Welcome everyone, Captain Marek reporting! Thanks for joining me for our 20th Captain’s diary! Today I will tell you how we revamped transport balancers including their UI to make them more intuitive and useful. I will also describe how we dealt with land sharks (ships passing through terrain) and finally a little about food production.
New and improved balancers
Balancers are a critical component of the transport network (conveyors and pipes) because they allow the merging and splitting of transports with priorities. In the beta, the implementation of balancers had two main issues.
The first issue was “leaky” priorities. When an input or output was set to be prioritized, in some circumstances (depending on when exactly each product arrived) these priorities were not followed and products from non-prioritized ports sneaked through. Unfortunately, in many cases these product “leaks” could cause cascading issues such as stuck production or power outage and this could be very frustrating
The solution was to rewrite the prioritization code and thoroughly test it. And when I say thoroughly, I mean that we wrote 94 unit tests testing balancers in 15 different connection scenarios. This gives us confidence that the new code is working as intended.
The second issue was confusing UI. The balancer entity evolved over time, but its UI was lagging behind. In the beta, the priority of ports was set using toggles and the player could choose between prioritizing ports marked as “X” or “O”. These marks were on the 3D model.
Many players were confused about the priority toggles and sometimes switched them the other way around. It was hard to see “X” vs “O” from further away, and when the balancer was being built, you could not even see the marks!
The UI was completely reworked and instead of port markings on the 3D model we decided to place the 3D model in the UI and display priority toggles right next to the ports. No more confusion with what ports are prioritized! And since the orientation is important, the preview in the UI matches the main camera rotation and even shows connected transports. You can not only set priorities when the balancer is being constructed but also when ports are not yet connected.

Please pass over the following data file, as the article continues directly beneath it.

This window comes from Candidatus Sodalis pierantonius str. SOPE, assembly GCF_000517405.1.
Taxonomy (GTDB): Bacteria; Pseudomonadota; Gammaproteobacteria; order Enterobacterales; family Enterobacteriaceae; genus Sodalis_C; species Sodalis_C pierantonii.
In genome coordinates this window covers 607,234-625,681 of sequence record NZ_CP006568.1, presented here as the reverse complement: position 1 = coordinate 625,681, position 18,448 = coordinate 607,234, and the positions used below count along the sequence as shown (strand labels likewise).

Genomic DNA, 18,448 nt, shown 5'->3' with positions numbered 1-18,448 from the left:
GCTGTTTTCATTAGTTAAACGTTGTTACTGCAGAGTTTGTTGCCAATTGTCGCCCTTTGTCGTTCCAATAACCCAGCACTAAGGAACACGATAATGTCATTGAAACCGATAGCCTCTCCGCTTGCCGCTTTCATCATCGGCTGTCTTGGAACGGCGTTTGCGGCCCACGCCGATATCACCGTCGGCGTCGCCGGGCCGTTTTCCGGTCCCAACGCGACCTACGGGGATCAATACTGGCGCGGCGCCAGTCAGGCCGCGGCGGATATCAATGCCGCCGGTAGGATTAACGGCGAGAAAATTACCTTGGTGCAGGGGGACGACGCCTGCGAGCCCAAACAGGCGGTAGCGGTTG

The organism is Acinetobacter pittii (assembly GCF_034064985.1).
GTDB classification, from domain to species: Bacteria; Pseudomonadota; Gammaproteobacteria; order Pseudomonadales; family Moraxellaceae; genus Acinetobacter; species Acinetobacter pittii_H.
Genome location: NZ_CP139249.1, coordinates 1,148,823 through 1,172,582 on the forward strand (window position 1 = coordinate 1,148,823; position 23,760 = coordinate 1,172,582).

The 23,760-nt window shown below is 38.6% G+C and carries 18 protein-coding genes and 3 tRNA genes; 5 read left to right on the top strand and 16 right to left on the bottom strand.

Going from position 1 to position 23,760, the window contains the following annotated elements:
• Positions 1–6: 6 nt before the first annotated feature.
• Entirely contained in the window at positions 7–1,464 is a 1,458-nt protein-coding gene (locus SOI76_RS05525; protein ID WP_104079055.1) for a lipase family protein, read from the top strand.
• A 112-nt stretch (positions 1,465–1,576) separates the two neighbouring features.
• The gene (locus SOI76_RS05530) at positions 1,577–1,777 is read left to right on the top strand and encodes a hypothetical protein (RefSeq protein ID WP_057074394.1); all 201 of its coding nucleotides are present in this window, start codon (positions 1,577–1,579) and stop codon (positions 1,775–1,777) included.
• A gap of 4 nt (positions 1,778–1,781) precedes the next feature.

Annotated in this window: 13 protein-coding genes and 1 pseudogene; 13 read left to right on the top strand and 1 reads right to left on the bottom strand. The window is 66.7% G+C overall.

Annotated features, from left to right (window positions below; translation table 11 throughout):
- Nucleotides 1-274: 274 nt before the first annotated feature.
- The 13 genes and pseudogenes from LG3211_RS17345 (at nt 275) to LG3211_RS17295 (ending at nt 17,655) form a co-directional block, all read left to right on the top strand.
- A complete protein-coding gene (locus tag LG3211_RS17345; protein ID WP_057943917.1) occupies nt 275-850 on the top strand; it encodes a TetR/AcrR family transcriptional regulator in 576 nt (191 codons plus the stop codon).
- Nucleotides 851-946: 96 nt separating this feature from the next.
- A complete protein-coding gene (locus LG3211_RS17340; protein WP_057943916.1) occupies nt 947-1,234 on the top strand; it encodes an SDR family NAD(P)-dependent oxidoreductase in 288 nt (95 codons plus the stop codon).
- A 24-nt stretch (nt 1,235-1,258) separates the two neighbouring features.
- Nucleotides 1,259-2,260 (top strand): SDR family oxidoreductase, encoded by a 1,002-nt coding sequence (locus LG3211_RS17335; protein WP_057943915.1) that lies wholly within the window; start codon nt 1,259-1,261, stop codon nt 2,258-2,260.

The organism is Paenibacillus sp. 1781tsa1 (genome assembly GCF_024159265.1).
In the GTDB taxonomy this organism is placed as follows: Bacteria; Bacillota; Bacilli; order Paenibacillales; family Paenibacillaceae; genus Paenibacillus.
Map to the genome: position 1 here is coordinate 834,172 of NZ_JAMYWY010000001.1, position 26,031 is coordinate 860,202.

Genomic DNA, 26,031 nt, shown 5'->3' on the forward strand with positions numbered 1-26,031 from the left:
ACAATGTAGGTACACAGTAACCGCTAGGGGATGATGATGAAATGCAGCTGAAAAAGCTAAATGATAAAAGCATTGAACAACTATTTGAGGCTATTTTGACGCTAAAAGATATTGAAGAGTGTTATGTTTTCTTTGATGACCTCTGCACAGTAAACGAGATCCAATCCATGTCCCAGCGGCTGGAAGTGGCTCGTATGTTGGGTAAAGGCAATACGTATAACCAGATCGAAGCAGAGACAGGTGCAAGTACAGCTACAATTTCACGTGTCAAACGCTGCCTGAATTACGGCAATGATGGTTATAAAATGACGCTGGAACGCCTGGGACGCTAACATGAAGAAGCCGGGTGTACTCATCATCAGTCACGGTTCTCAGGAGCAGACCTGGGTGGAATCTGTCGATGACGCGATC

Additionally, as you may have noticed from the new UI screenshot above, the balancer now has 8 I/O ports! This is 2x the number of ports compared to the old one that had only 4 ports.
Next, balancers can be now directly connected to buildings like storages or machines. This was not possible before due to technical reasons. With the new implementation in place, direct connection is supported and tested.
And that’s not all, new balancers also support enforcement of even inputs/outputs counts! This means that you can split outputs evenly across connected outputs, or merge products evenly across connected inputs. Note that priorities and even counts enforcement are currently not compatible, you can choose only one.
Improved ship docking
In beta, arrival and departure animations of ships were “fixed”, meaning ships did not consider the surrounding terrain or other buildings. We were assuming that the players would most likely build docks facing the open ocean. However, some of our beta players put a lot of work into making much more complex harbors and ships ended up just plowing through the island. Some players called them “land sharks”.
Initially, we planned to implement path-finding for ships, similarly to trucks, so they could navigate freely, but this would be a big project (our estimate was 4-6 weeks of work). To limit the scope of the Early Access release, we decided to simplify this task and stick with the “fixed” animation approach but check that the area used by the animation is obstacle-free.
To minimize limitations of dock placement with regard to docking animation clearance, we have added two new docking animations and the ship will automatically pick the one that is obstacle-free. The reserved areas are visualized during construction and anytime a dock is selected so you will be able to plan around it.
While working on ships, we have also fixed and improved smoke particle effects on all ships. Take a look at the difference below.
As we complete more tasks around the new food industry, we can finally start presenting parts of the new processing chains.
We have a new model and full implementation of the chicken farm! The building can host up to 500 chickens (we estimated the real one would hold 5k chickens, so your chickens will have quite a room!). You get chickens by purchasing them from the world map. However, they are costly, so you want to let them reproduce to fill your entire farm.
You can feed chickens with all the regular crops or leftovers from food production (e.g. tofu production gives you animal food as waste output). Chickens also need water, and if something is missing, they start to perish.
Chickens give you eggs, but you can also slaughter them for meat in an automated fashion. However, you get a chicken carcass instead of meat. To get meat, you need to process the carcass into it. That also gives you useless meat trimmings that you can later reuse once you learn how to make sausages.
There are 4 categories in our food industry - carbs, protein, vitamins, treats. The first three affect the health of your pops, the more categories you provide, the better health of your citizens gets. As you might have guessed, eggs, meat, and sausages belong to the protein category. However, if you prefer to avoid chicken farming, you can produce soybeans to make tofu for protein. Tofu production requires limestone and sulfur.
And that’s all for now. If you have any comments, questions, or suggestions, feel free to get in touch on our Discord server.